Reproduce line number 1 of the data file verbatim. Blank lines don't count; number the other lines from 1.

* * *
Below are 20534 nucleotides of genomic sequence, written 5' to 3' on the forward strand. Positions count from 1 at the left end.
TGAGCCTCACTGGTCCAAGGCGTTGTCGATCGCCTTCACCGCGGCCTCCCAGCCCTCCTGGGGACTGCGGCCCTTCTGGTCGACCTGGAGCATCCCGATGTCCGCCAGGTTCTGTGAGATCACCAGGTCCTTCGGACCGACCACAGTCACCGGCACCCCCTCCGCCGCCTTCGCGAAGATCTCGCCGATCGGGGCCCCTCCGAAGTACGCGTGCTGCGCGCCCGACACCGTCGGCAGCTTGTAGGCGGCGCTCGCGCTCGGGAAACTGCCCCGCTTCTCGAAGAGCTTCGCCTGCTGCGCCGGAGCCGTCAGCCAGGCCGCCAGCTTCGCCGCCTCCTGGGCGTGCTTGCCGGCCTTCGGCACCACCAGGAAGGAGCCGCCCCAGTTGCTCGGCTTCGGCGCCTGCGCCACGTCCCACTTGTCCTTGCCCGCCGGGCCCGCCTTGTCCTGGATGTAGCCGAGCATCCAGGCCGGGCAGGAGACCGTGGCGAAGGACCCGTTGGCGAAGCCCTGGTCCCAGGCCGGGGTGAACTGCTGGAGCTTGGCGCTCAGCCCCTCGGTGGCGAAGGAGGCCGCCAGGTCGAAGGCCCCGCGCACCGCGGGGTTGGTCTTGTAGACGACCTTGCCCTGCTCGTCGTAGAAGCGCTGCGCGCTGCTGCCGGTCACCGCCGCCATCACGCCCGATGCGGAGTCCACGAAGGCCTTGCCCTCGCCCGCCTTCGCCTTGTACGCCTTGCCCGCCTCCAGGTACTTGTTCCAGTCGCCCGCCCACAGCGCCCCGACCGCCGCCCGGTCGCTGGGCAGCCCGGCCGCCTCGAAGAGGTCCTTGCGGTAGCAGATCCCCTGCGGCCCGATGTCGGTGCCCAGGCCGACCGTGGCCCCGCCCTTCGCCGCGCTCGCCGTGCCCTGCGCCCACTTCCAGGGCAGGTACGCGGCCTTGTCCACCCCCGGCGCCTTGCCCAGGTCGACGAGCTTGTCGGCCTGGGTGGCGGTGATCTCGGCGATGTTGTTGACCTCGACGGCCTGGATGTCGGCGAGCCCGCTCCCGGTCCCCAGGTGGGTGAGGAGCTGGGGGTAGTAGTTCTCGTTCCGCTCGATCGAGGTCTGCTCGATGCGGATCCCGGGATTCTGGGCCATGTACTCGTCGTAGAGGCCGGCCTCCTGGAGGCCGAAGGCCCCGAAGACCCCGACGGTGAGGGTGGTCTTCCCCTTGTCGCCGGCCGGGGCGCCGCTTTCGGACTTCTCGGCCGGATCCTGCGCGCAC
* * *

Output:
Below are 20534 nucleotides of genomic sequence, written 5' to 3' on the forward strand. Positions count from 1 at the left end.